79 Eurynome

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79 Eurynome
79Eurynome (Lightcurve Inversion).png
A three-dimensional model of 79 Eurynome based on its light curve.
Discovery
Discovered by James Craig Watson
Discovery date September 14, 1863
Designations
Named after Eurynome
Alternative names  
Minor planet category Main belt
Orbital characteristics
Epoch December 31, 2006 (JD 2454100.5)
Aphelion 435.949 Gm (2.914 AU)
Perihelion 295.538 Gm (1.976 AU)
Semi-major axis 365.743 Gm (2.445 AU)
Eccentricity 0.192
Orbital period 1396.288 d (3.82 a)
Average orbital speed 18.87 km/s
Mean anomaly 149.498°
Inclination 4.622°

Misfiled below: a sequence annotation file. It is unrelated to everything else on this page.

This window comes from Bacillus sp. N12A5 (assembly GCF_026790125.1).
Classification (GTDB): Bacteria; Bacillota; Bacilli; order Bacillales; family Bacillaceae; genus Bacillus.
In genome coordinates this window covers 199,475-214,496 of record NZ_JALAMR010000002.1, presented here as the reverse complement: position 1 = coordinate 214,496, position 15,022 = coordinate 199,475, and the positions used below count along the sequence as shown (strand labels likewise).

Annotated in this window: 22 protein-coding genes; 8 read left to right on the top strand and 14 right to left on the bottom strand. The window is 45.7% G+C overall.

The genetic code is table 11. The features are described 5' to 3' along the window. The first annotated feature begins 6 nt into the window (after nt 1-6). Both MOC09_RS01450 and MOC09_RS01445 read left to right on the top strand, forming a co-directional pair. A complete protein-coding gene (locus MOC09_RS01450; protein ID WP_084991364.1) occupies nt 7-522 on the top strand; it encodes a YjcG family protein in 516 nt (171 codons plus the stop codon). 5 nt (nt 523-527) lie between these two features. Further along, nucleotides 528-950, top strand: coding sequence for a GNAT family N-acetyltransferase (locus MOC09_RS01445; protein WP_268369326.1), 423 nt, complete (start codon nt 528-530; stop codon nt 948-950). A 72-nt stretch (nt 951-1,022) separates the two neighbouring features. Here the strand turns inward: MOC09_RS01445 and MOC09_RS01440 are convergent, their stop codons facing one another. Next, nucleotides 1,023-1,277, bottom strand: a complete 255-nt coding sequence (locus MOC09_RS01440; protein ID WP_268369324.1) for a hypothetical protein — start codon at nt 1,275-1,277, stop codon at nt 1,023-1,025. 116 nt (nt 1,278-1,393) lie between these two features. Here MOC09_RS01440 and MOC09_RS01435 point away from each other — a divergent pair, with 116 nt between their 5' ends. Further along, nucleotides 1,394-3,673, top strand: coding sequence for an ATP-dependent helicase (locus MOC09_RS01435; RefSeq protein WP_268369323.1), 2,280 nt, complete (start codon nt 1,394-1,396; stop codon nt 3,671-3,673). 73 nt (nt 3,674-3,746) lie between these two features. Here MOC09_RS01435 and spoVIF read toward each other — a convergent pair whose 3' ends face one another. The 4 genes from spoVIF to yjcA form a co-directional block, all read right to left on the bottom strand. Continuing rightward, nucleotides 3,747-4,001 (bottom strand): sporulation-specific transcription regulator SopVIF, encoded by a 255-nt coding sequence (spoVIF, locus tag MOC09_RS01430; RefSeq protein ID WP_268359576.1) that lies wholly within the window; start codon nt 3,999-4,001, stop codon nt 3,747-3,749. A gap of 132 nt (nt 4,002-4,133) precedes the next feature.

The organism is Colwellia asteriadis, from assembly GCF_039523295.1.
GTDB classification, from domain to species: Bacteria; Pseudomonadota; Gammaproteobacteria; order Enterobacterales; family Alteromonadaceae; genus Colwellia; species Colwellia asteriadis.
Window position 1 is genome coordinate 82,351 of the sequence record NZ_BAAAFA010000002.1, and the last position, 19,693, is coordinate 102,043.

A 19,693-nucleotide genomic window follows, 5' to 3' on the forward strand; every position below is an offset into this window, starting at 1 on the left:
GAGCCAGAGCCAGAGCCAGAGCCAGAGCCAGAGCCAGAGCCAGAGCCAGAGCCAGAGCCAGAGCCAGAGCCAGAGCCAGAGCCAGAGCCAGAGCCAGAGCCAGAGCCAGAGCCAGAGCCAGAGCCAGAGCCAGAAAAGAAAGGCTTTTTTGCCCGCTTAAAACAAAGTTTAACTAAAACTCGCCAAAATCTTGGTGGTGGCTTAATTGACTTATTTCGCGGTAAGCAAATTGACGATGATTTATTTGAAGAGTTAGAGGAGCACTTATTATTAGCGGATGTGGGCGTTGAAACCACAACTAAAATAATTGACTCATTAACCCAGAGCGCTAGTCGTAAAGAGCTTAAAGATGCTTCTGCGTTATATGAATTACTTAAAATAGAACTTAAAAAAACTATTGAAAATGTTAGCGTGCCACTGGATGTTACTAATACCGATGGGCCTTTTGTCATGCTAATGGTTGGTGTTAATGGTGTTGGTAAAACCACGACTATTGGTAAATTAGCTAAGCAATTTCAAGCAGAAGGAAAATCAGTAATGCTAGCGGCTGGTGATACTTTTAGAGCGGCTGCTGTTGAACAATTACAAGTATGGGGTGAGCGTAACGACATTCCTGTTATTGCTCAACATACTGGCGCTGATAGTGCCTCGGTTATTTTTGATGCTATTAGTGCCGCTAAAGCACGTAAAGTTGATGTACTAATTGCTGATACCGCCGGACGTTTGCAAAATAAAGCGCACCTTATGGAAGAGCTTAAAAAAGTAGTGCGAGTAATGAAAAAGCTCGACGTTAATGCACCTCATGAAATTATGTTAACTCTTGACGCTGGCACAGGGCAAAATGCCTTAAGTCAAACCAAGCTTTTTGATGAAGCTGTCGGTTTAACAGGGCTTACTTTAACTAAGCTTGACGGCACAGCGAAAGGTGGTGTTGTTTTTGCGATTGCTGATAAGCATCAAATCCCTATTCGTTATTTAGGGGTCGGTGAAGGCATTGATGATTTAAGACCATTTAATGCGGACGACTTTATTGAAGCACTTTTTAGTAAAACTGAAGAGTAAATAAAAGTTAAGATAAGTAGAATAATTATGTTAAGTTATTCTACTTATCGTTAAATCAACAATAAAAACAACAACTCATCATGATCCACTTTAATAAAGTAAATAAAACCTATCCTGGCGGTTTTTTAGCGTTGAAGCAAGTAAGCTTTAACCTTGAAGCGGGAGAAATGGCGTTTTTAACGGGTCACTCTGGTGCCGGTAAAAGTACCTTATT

Longitude of ascending node 206.802°
Argument of perihelion 200.384°
Physical characteristics
Dimensions 66.5 km
Mass 3.1×1017 kg
Mean density ? g/cm³
Equatorial surface gravity 0.0186 m/s²
Escape velocity 0.0352 km/s
Rotation period ? d
Albedo 0.262 (geometric)[1]
Temperature ~178 K
Spectral type S
Apparent magnitude 9.35 (brightest)
Absolute magnitude (H) 7.96

79 Eurynome (/jʊˈrɪnəm/ ew-RIN-ə-mee) is a quite large and bright main-belt asteroid composed of silicate rock. Eurynome was discovered by J. C. Watson on September 14, 1863. It was his first asteroid discovery. It is named after one of the many Eurynomes in Greek mythology.

References[edit]

  1. ^ Asteroid Data Sets

External links[edit]